Solving the Picture Book Puzzle
18 November at 10:00 – 16:00 EST
Saturday, Nov 18, 10am-4pm
Open to all
Limited to 12 participants
Many people think writing a picture book is easy – that some scribbles on a dinner napkin mean a completed manuscript by breakfast. The truth is that although picture books are short (rarely more than 900 words), they are amongst the most difficult books to write and to sell. In part that is because a successful picture book must appeal both to kids and to the adults who need to be willing to read the book over and over again!
During this one-day workshop, we will attempt to solve the puzzle of the picture book: What stories are best-suited to the genre? What are the conventions of picture books? What are the central themes of picture books? What kind of language works best in picture books? What is the role of humour in picture books? What is the connection between a picture books’ text and its illustrations?
During the day, Monique will introduce workshop participants to six very different picture books, which the group will deconstruct in order to discover what makes them work. Though we will pay some attention to the illustrations in these books, our focus will remain on the text.
Our reading list (participants are not required to read these books in advance. However, should they wish to, they are encouraged to bring in their own favourite picture book.)
- Pierre, by Maurice Sendak. This book will allow us to look at the role of humour in picture books. It will also help us understand the importance of “caring” about our subject matter.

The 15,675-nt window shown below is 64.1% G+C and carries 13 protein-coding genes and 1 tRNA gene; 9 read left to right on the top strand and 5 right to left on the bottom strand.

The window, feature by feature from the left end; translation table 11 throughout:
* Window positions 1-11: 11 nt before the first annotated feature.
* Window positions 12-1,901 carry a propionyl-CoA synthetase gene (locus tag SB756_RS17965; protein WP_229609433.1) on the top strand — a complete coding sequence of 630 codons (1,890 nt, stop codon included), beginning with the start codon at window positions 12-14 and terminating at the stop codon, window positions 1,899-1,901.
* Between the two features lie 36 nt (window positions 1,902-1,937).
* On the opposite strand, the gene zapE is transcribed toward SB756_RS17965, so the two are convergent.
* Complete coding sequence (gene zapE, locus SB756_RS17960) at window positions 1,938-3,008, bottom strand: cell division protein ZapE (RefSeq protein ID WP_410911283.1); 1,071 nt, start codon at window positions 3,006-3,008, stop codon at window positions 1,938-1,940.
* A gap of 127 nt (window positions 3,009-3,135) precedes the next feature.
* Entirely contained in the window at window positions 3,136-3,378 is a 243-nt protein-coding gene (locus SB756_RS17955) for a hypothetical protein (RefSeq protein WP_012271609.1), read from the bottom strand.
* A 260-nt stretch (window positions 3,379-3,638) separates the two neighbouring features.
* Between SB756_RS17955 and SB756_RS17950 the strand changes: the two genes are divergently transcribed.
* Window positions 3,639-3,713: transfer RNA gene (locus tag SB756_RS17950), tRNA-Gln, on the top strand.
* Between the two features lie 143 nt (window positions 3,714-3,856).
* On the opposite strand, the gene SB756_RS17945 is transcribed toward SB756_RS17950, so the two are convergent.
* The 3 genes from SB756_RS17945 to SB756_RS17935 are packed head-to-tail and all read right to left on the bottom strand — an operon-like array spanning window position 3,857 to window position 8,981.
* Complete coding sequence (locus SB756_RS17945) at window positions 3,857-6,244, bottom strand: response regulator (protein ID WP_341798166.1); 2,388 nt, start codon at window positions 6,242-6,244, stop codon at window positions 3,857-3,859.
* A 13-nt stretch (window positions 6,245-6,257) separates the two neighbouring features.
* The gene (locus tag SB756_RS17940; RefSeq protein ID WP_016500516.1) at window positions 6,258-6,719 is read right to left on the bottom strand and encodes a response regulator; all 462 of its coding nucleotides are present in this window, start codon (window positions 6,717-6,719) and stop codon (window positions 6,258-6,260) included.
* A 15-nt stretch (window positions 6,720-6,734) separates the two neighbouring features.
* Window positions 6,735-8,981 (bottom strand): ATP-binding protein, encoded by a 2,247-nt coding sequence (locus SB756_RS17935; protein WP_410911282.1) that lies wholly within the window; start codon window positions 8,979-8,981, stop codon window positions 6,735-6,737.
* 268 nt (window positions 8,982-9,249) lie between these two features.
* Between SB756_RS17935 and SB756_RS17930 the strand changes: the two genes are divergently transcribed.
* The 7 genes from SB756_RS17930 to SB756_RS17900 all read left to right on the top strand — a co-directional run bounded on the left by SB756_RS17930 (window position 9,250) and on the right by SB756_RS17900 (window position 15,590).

- When We Were Alone, by David A. Robertson. This stunning book will let us see how picture books can tackle painful subjects, in this case the residential school system.
- Knuffle Bunny, by Mo Willems. This book is funny and charming, but it deals with the key themes of loss and growth.
- The Funeral by Matt James. This book shows us that death and loss are often central themes of picture books. James gives us the child’s view of a funeral.
- Proud as a Peacock, Brave as a Lion, by Jane Barclay. A story about war, but also about
Friendship, love, and loss.
- I’m Glad That You’re Happy, by Nahid Kazemi. Simple, exquisite poetry. As we will see throughout the day, the best picture books aren’t just for kids.
We will also do an exercise designed to help participants return – via memory – to their own childhoods. This exercise, which focuses on the five senses, may help participants find the inspiration for a picture book project. Participants who wish to may share their memory. This exercise often has a “cross-pollination” effect, leading to even more memories, and possible stories.
Though no prior writing experience is required, participants who have already begun work on a picture book are welcome to bring in their work-in-progress so that, if time permits, it can be critiqued by the group, applying principles learned during our day together.
Monique will end the session by providing practical tips on submitting picture book manuscripts to publishers.
Monique Polak is the author of 32 books for young people. Her first picture book, The Brass Charm, was published in both English and French by Scholastic in fall 2022. It has been nominated for the Shining Willow Award. Monique is a three-time winner of the Quebec Writers’ Federation Prize for Children’s and YA Literature, now called the Janet Savage Blachford Prize for Children’s and Young Adult Literature. She taught English and Humanities at Marianopolis College for 35 years. She has contributed to publications including The Gazette, The Globe and Mail, The National Post and Newsday. She was a long-time contributor to Radio-Canada’s Plus on est de fous, plus on lit! Monique has done hundreds of writing workshops across the country.